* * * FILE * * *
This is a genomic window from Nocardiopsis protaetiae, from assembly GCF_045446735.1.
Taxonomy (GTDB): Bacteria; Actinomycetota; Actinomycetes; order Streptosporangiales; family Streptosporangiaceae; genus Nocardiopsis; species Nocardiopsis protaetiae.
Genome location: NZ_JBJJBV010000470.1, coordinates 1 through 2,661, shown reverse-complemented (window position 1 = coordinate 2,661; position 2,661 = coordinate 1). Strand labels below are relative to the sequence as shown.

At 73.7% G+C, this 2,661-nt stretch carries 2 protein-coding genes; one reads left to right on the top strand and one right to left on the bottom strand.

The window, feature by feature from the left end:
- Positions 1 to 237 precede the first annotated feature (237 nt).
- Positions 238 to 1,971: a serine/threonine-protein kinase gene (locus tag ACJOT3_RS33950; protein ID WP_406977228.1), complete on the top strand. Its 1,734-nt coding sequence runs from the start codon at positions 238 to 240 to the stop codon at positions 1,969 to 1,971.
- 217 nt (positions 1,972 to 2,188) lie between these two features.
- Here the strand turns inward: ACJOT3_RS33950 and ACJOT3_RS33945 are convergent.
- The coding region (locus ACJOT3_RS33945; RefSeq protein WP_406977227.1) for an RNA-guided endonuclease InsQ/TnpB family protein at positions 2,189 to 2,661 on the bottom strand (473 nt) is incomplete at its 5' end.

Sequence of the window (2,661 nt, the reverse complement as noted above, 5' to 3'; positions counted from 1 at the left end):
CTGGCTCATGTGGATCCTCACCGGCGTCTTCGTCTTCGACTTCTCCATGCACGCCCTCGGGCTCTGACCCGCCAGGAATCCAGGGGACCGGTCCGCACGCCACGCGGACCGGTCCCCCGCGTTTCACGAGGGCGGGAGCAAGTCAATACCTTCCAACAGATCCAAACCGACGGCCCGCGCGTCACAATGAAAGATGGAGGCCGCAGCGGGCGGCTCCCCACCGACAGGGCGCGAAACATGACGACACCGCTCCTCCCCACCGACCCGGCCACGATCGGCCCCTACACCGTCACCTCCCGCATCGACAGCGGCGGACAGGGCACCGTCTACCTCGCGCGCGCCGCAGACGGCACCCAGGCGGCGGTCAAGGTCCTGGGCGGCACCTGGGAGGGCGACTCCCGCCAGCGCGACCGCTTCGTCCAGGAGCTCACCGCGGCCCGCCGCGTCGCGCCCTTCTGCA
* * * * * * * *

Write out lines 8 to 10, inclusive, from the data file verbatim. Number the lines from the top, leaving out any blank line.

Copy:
- 217 nt (positions 1,972 to 2,188) lie between these two features.
- Here the strand turns inward: ACJOT3_RS33950 and ACJOT3_RS33945 are convergent.
- The coding region (locus ACJOT3_RS33945; RefSeq protein WP_406977227.1) for an RNA-guided endonuclease InsQ/TnpB family protein at positions 2,189 to 2,661 on the bottom strand (473 nt) is incomplete at its 5' end.